Monday, 15 March 2010

Anti-knife campaign launched by families and government

Anti-knife campaign launched by families and government

knife
Teenagers are urged to sign up to a group on Facebook
An online campaign to tackle knife crime among young people has been launched by a charity representing families of victims and the government.
The campaign, called Count Me In: Together We Can Stop Knife Crime, urges teenagers to join a group on Facebook or on the Families United website.
It has been backed by the mother of murdered Harry Potter actor Rob Knox.
Schools Minister Vernon Coaker said the "power" of the campaign came from the "direct involvement" of families.
Primary schools in knife-crime hotspots are also being given information to help teachers tell children about the dangers.
'Make a difference'
Prime Minister Gordon Brown joined relatives of murder victims at Lilian Baylis Technology School in Kennington, south London, to launch the campaign.
Together with the other families who have suffered similar tragedies and the government we can make a difference to the future of young people on our streets
Sally Knox
Mother of knife victim
He said relatives of victims were able to give "the most powerful warning there is" about the effects of using a weapon.
"I believe young people want to see an end to knife crime, just as we all do, and I believe the power to make that happen is as much in their hands as it is ours.
"So this week we're asking them to sign the pledge and say 'Count Me In' to a world without knife crime," he said.
Sally Knox, whose 18-year-old son was stabbed outside a bar in Sidcup, south-east London, in May 2008, said she did not want her son to "have died in vain".
"I truly believe that we need to get into schools and educate young people about street violence and respect.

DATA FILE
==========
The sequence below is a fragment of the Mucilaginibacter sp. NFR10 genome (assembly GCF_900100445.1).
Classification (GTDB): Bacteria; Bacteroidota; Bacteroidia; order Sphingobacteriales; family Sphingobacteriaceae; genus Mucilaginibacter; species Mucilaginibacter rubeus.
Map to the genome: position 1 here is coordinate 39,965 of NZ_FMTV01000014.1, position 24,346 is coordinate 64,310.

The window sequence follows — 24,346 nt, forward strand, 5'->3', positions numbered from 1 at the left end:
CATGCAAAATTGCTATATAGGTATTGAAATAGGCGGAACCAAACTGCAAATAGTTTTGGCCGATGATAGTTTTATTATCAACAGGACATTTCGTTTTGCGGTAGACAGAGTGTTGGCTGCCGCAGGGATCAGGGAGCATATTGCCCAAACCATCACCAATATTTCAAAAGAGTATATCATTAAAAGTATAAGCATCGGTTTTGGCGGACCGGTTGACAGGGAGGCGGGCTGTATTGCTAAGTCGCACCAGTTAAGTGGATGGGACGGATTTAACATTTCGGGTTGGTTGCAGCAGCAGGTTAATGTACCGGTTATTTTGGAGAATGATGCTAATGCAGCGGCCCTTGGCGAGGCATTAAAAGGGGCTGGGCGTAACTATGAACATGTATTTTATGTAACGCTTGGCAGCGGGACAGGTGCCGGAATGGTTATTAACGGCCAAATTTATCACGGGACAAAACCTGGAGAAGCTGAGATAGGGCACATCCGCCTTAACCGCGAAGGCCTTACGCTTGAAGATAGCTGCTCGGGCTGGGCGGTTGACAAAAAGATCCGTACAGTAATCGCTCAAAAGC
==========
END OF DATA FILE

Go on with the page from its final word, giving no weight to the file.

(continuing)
Rob Knox (right) with his mother Sally and younger brother Jamie, 
17
Rob Knox, (right), was trying to protect his brother when he was stabbed
"Together with the other families who have suffered similar tragedies and the government we can make a difference to the future of young people on our streets," she said.
Barry Mizen, whose 16-year-old son Jimmy was murdered in a south London bakery in 2008, said the campaign was a chance for young people to "be part of the solution" and "add their voice, and display in a tangible way, their desires to bring improvements to communities".
Actress Brooke Kinsella, 26, whose brother Ben was stabbed to death in 2008, said she would visit schools in Manchester, Liverpool, Birmingham and Nottingham as part of the campaign.
She said: "[My brother] has made his mark and if his story can make even one kid think twice about picking up a weapon then that is good enough for us."
The websites contain advice, information about support and testimonies from families and communities affected by knife crime.
All schools will be able to access them online, while information will also be distributed to almost 300,000 primary school pupils in the areas most affected by knife crime.

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